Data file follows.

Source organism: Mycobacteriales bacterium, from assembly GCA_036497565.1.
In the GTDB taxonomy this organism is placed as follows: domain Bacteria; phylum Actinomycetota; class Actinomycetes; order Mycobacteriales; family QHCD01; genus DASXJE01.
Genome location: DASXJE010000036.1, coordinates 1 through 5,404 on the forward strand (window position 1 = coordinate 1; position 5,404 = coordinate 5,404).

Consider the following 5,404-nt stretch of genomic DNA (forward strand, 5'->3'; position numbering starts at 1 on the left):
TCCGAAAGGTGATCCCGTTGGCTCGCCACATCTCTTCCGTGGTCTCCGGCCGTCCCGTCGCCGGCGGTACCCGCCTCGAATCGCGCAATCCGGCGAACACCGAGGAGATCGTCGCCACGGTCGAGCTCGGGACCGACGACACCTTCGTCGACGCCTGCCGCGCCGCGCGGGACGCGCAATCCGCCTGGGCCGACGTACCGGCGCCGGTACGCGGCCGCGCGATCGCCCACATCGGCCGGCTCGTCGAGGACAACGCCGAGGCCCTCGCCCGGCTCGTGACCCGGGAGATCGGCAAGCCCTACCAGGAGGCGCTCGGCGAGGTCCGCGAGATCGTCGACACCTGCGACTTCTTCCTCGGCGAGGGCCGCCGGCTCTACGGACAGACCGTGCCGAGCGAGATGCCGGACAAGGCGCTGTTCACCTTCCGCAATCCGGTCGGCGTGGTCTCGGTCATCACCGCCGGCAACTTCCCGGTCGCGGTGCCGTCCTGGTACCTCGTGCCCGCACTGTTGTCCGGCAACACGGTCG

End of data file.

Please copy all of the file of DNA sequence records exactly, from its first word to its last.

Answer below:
Source organism: Mycobacteriales bacterium, from assembly GCA_036497565.1.
In the GTDB taxonomy this organism is placed as follows: domain Bacteria; phylum Actinomycetota; class Actinomycetes; order Mycobacteriales; family QHCD01; genus DASXJE01.
Genome location: DASXJE010000036.1, coordinates 1 through 5,404 on the forward strand (window position 1 = coordinate 1; position 5,404 = coordinate 5,404).

Consider the following 5,404-nt stretch of genomic DNA (forward strand, 5'->3'; position numbering starts at 1 on the left):
TCCGAAAGGTGATCCCGTTGGCTCGCCACATCTCTTCCGTGGTCTCCGGCCGTCCCGTCGCCGGCGGTACCCGCCTCGAATCGCGCAATCCGGCGAACACCGAGGAGATCGTCGCCACGGTCGAGCTCGGGACCGACGACACCTTCGTCGACGCCTGCCGCGCCGCGCGGGACGCGCAATCCGCCTGGGCCGACGTACCGGCGCCGGTACGCGGCCGCGCGATCGCCCACATCGGCCGGCTCGTCGAGGACAACGCCGAGGCCCTCGCCCGGCTCGTGACCCGGGAGATCGGCAAGCCCTACCAGGAGGCGCTCGGCGAGGTCCGCGAGATCGTCGACACCTGCGACTTCTTCCTCGGCGAGGGCCGCCGGCTCTACGGACAGACCGTGCCGAGCGAGATGCCGGACAAGGCGCTGTTCACCTTCCGCAATCCGGTCGGCGTGGTCTCGGTCATCACCGCCGGCAACTTCCCGGTCGCGGTGCCGTCCTGGTACCTCGTGCCCGCACTGTTGTCCGGCAACACGGTCG